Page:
You don't the permission to view this video
You walked in the kitchen in search for your favorite midnight snack. As the lightswitch flipped on your eyes immediately home in on the mouse scurrying behind the refrigerator. It’s hard to tell who was more startled; you or the mouse. Just the thought of it still makes you cringe.
Whether you live in a new or old residence, there’s a good chance you’ll encounter a mouse at some point in time. Instead of spending hundreds of dollars on a professional exterminator, first take a trip to your local independent home improvement retailer, where you’ll find an array of pest control products and some helpful advice to serve up an eviction notice of your own.
It’s a moment you won’t soon forget ... when you walked in the kitchen and saw the mouse scurrying behind the refrigerator. It’s hard to tell who was more startled-you or the mouse. Just the thought of it still makes you cringe.
Whether you live in a brand new house or an older apartment like this one, there’s a good chance you’ll encounter a mouse at some point in time. And when you do, you won’t be able to rest soundly until you get the situation under control. But instead of spending hundreds of dollars on a professional exterminator, first take a trip to your local independent home improvement retailer, where you’ll find an array of pest control products and some helpful advice to serve up an eviction notice of your own.
Today we’re going to learn about some of the ways to rid your home of mice. We’ll look at some of the old tried-and-true methods, as well as some new products that make it less of a daunting task. So let’s get started.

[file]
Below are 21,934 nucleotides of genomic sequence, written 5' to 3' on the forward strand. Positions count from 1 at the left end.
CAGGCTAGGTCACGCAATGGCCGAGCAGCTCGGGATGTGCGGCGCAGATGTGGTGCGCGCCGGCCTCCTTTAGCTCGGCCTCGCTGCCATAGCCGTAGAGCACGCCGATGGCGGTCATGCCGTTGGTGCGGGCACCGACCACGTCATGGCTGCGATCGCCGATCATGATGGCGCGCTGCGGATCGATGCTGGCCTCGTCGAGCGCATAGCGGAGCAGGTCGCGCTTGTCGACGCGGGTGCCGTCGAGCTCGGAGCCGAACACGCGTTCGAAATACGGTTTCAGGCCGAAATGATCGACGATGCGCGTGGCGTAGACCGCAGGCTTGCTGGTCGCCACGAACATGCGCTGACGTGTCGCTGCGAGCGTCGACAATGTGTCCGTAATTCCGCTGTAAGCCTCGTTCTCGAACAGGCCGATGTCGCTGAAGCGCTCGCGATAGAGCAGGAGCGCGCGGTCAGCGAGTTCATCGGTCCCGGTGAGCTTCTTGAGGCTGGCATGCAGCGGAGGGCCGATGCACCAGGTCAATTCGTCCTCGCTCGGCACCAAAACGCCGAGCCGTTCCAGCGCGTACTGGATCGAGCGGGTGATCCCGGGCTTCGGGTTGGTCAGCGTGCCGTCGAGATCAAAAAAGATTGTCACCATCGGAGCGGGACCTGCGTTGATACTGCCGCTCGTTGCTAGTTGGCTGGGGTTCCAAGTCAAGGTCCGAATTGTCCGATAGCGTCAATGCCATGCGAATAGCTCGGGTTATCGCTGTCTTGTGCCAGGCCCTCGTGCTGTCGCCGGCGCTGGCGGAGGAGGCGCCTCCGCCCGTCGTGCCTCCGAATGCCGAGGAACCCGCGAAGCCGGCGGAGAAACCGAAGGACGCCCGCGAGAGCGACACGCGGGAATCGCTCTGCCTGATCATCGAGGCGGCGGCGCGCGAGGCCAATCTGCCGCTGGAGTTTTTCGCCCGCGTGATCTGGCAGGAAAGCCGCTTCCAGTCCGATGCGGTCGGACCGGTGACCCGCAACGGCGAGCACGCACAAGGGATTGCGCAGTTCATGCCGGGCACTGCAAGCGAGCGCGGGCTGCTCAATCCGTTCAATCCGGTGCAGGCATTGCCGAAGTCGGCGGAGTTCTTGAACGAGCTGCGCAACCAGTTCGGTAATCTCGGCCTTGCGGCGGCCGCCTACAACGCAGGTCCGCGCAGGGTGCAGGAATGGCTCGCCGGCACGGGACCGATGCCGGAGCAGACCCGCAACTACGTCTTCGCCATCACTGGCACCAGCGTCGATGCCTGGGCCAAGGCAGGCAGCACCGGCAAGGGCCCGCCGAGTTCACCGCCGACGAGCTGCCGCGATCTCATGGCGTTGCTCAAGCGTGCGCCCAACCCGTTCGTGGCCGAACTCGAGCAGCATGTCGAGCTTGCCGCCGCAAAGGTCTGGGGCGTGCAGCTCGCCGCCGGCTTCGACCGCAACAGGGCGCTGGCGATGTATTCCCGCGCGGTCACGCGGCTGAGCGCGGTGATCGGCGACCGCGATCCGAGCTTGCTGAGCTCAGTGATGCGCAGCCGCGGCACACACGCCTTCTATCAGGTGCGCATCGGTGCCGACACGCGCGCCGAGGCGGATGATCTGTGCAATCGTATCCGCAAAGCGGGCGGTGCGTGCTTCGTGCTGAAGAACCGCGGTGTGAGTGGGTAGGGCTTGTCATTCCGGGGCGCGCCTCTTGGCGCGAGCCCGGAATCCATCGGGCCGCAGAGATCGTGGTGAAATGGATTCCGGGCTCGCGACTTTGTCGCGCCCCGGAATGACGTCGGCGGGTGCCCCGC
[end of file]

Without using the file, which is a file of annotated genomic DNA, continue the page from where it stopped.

Mice think of your home very much the same way you do ... a place to come in out of the cold, find some food and create a comfortable and safe environment for themselves and their offspring. And fall is the time they start migrating indoors, as temperatures outside start to drop. But along with spreading disease, if left alone, a pair of mice can infest a home or an apartment in short order, producing between 50 and 100 offspring over the course of a year.
One of the best deterrents and the place to start is cleanliness, making sure they don’t have an easy place to nest, and making sure that all food is put away in sealed containers made of thick plastic and glass instead of plastic and paper bags that are easily eaten through, such as bags of pet food. Also keep the floor and counters clean, and keep the trash can sealed. If mice don’t have a food source, they can’t survive for long. Even things like grass seed and bird seed should be kept in metal containers that can be sealed to keep the mice out. Another deterrent is seeking out and sealing the places where they can gain access to the inside of your home or apartment.
What may be surprising is just how small of an opening they can get through. The average mouse can pass through holes as small as a dime due to the cartilage in their bodies. While you can use spray foam insulation to seal the air leaks, also be sure these holes are sealed properly with substances mice can’t chew through, like this bronze wool.
Check out our "Winterizing Your Home" video series for more information. Under the kitchen sink, through plumbing access holes, is another common entry point to check where mice may be gaining access to your home or apartment. This is usually one of the most direct routes to your kitchen. See our list of frequently asked questions for more information on how mice typically enter a home.